We are retiring two of our Unity XT units because we bought a Dell EMC PowerStore. We're updating everything as part of our refresh cycle. We will be keeping the last Unity XT for at least two more years because it's a fairly new system. It will probably be replaced by a PowerStore as well.

How was the initial setup?

I was not with the company when it was initially set up but I have set up other ones. This product is straightforward and easy to set up. It is almost set-and-forget, where you get it on the floor and away you go.

It took me less than a day to deploy, from unboxing to putting it on the raised floor to powering it on and having my first system attached to it.

What about the implementation team?

I deployed it myself. I have been working with storage products for more than 20 years.

It is myself and two others that are responsible for the maintenance. All of us are backup and storage engineers. I am the primary and the other two are my backups. We all take different approaches and handle different things.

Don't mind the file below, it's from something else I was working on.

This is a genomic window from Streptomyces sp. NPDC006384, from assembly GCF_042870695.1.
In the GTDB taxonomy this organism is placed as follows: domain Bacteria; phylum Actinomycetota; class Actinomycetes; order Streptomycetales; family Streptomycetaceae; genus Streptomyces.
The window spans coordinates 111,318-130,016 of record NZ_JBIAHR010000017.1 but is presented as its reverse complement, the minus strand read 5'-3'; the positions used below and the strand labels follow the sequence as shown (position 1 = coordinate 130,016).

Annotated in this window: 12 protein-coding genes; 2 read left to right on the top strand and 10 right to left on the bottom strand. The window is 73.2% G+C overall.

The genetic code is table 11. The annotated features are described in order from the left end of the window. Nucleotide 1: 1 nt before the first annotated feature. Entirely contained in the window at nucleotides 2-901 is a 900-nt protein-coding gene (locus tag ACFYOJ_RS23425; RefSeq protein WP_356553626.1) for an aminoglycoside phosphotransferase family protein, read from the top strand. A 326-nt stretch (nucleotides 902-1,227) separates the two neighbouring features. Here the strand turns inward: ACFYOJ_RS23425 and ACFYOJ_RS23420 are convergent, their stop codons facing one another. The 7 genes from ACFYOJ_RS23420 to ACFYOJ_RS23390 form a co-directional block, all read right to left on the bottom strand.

For purchases, we have always dealt with Dell through a third party because until recently, Dell did not do direct sales. The company we used was Techni-Core and they're okay. We've had some issues with them including some improperly configured Isilons and other systems that were not done correctly. Back when I first joined, I had to go in and spend four months debugging a system that was set up wrong.

I think that they had a couple of people that were poor at doing installs but I'm pretty sure they are now gone because I don't see their names anywhere.

What was our ROI?